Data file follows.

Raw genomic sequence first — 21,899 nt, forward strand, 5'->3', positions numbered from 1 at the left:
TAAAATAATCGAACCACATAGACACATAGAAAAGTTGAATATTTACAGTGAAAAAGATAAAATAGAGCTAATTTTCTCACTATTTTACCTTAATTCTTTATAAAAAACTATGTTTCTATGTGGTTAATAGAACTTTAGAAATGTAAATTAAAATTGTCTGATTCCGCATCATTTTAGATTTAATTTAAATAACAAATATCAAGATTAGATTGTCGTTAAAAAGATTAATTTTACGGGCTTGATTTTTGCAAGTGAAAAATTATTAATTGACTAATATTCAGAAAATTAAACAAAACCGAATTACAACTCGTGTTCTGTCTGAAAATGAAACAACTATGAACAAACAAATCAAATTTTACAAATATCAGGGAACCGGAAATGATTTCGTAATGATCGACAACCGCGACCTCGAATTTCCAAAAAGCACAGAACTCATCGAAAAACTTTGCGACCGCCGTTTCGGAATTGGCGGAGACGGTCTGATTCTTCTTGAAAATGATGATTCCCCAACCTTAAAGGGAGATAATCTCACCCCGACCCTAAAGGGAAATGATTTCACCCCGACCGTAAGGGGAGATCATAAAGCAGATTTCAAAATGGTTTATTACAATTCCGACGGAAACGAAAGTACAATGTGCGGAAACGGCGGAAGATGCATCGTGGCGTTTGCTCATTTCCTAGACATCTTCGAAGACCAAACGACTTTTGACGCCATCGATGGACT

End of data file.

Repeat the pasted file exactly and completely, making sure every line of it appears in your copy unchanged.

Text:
Raw genomic sequence first — 21,899 nt, forward strand, 5'->3', positions numbered from 1 at the left:
TAAAATAATCGAACCACATAGACACATAGAAAAGTTGAATATTTACAGTGAAAAAGATAAAATAGAGCTAATTTTCTCACTATTTTACCTTAATTCTTTATAAAAAACTATGTTTCTATGTGGTTAATAGAACTTTAGAAATGTAAATTAAAATTGTCTGATTCCGCATCATTTTAGATTTAATTTAAATAACAAATATCAAGATTAGATTGTCGTTAAAAAGATTAATTTTACGGGCTTGATTTTTGCAAGTGAAAAATTATTAATTGACTAATATTCAGAAAATTAAACAAAACCGAATTACAACTCGTGTTCTGTCTGAAAATGAAACAACTATGAACAAACAAATCAAATTTTACAAATATCAGGGAACCGGAAATGATTTCGTAATGATCGACAACCGCGACCTCGAATTTCCAAAAAGCACAGAACTCATCGAAAAACTTTGCGACCGCCGTTTCGGAATTGGCGGAGACGGTCTGATTCTTCTTGAAAATGATGATTCCCCAACCTTAAAGGGAGATAATCTCACCCCGACCCTAAAGGGAAATGATTTCACCCCGACCGTAAGGGGAGATCATAAAGCAGATTTCAAAATGGTTTATTACAATTCCGACGGAAACGAAAGTACAATGTGCGGAAACGGCGGAAGATGCATCGTGGCGTTTGCTCATTTCCTAGACATCTTCGAAGACCAAACGACTTTTGACGCCATCGATGGACT